When you file for bankruptcy, you may have to sell certain assets to repay your creditors. However, other assets can be considered exempt depending on the laws in your state. If you are struggling with debt you can’t repay, a qualified bankruptcy attorney can help you create a Chapter 7 or Chapter 13 bankruptcy plan that allows you to keep your home, your car, and the other necessities of living.

California Exemption Thresholds

Property valued at less than the exemption threshold in your state will not be seized by the court. In California, those who file bankruptcy can choose between two exemption charts. Your home can be declared exempt if you have less than $75,000 in equity if you are single; $100,000 if you are single and older than 55; $100,000 for a family; and $175,000 for anyone older than age 65, or anyone either physically or mentally disabled.

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Reaffirmation Agreements

If you are filing for Chapter 7 bankruptcy and you are still making payments on the car, you can keep your car by signing a document called a reaffirmation agreement. This contract states that you will continue to pay auto loan as agreed, and in exchange will retain ownership of the vehicle. That being said, the property in question can be seized by the creditor if you fall behind on future payments. In some instances a debtor is not required to sign a reaffirmation agreement or the signing of such an agreement is not in the debtor’s best interests. An experienced bankruptcy attorney will be critical in assisting the debtor in making that decision.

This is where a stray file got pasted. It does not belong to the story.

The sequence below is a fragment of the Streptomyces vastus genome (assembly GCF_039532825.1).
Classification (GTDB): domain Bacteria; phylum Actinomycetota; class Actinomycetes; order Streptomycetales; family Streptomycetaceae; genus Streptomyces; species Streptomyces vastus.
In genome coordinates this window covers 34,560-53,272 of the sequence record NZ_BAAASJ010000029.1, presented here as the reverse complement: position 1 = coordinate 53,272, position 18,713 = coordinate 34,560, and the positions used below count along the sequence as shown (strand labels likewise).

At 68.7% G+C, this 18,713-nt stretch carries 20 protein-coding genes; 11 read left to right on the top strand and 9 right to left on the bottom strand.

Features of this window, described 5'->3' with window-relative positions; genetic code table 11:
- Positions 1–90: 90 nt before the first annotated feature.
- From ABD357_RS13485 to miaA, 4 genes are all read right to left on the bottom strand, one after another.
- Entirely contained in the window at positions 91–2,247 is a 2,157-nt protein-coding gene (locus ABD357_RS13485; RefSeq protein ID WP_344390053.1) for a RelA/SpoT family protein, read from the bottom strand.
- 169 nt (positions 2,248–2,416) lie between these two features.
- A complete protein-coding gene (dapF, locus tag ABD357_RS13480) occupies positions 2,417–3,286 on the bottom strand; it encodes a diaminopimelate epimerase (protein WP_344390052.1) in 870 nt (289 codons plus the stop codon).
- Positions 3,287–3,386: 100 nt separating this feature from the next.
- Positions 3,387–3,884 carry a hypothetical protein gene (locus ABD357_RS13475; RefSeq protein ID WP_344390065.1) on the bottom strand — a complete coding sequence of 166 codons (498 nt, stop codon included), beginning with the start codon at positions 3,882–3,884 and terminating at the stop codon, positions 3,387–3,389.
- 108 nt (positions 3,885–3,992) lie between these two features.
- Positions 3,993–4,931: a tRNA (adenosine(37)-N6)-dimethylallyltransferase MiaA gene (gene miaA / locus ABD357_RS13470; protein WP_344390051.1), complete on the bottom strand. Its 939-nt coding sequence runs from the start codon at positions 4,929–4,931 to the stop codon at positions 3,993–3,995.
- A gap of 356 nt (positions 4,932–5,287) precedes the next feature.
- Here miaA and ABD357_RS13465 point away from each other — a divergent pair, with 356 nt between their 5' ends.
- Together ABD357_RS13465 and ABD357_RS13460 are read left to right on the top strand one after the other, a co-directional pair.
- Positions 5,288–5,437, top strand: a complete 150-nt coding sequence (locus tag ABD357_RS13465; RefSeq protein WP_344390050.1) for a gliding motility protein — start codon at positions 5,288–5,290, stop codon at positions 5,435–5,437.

Debt Reorganization

With Chapter 13 bankruptcy, debt is reorganized so you can more easily afford the payments. You can keep your property in a Chapter 13 filing as long as you continue to make payments. If you have missed mortgage payments, the bankruptcy trustee assigned to your case can approve a plan that allows you to catch up on your home loan.

However, the exemption thresholds described above still apply. Unlike with Chapter 7 bankruptcy, you can arrange to pay the court the difference between the allowed exemption amount and the amount of equity in your home. For example, if you are single and have a home with $100,000 in equity, under a Chapter 13 plan you can pay $25,000 to keep your home.

An experienced bankruptcy attorney can review your financial situation and determine whether you are eligible for bankruptcy and what property can be exempted from your filing. Clients in California can trust the quality legal services provided by Brent George Law. Contact us today!